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AIDS Research and Treatment
Volume 2017, Article ID 7356362, 11 pages
https://doi.org/10.1155/2017/7356362
Research Article

Conceptualising the Factors Affecting Retention in Care of Patients on Antiretroviral Treatment in Kabwe District, Zambia, Using the Ecological Framework

School of Public Health, University of the Western Cape, Cape Town, South Africa

Correspondence should be addressed to Ferdinand C. Mukumbang; moc.liamg@gnabmukum

Received 25 August 2017; Accepted 19 October 2017; Published 9 November 2017

Academic Editor: Robert R. Redfield

Copyright © 2017 Ferdinand C. Mukumbang et al. This is an open access article distributed under the Creative Commons Attribution License, which permits unrestricted use, distribution, and reproduction in any medium, provided the original work is properly cited.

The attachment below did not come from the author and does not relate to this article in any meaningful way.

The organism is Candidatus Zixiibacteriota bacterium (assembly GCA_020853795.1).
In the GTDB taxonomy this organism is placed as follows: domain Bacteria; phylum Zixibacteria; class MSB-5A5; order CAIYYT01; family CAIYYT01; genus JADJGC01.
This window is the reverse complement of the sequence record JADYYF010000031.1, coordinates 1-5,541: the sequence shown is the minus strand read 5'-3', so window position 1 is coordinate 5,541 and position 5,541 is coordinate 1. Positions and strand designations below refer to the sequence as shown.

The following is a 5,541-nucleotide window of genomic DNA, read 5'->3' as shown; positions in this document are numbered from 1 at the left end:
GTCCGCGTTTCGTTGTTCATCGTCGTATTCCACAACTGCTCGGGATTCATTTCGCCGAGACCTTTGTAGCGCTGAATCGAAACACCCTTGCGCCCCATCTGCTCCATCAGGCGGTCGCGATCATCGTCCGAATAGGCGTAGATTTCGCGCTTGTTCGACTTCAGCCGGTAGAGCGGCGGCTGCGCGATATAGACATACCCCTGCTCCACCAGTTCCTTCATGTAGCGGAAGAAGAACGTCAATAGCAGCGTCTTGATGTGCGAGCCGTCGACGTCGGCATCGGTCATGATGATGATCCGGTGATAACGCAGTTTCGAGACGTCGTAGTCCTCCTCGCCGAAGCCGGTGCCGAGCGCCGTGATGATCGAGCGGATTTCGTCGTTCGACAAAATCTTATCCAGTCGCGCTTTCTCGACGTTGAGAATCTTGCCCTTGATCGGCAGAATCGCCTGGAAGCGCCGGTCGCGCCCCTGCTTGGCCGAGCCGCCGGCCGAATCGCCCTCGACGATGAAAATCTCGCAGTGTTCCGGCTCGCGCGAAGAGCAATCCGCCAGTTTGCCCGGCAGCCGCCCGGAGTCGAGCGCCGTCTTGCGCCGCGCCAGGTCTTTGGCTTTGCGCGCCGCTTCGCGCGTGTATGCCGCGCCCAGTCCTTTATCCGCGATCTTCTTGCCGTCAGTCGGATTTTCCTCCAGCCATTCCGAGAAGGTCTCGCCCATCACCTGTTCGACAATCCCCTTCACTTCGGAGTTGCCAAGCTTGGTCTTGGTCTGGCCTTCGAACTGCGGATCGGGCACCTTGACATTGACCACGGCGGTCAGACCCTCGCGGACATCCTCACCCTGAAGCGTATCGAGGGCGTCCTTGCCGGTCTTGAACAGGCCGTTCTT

Abstract

Background. HIV remains a major public health challenge in Zambia. The roll-out of antiretroviral treatment (ART) has engendered new challenges in retention in care. Objective. To conceptualise the factors affecting retention in care of ART patients at three primary healthcare facilities using the ecological framework. Method. Qualitative data were collected through in-depth interviews with 45 ART patients and three focus group discussions with 20 healthcare providers from three primary healthcare facilities in Kabwe district, Zambia, and subjected to thematic content analysis. Results. Individual level barriers to retention in care included side effects, gaining weight, belief in faith healing, and use of herbal remedies and alcohol. Interpersonal barriers such as stigma and nondisclosure of HIV status were reported. At the institutional level, inadequate space in the clinic, long waiting times, long travel distances, and shortage of third-line drugs presented barriers to retention in care. Food shortages and patient mobility were reported as community barriers to retention in care. Conclusion. The ecological framework conceptualises the complex and dynamic factors affecting retention in ART care and highlights the need for multifaceted interventions that combine health education, disease management, and opportunities for income generation in a socially responsive and accountable environment.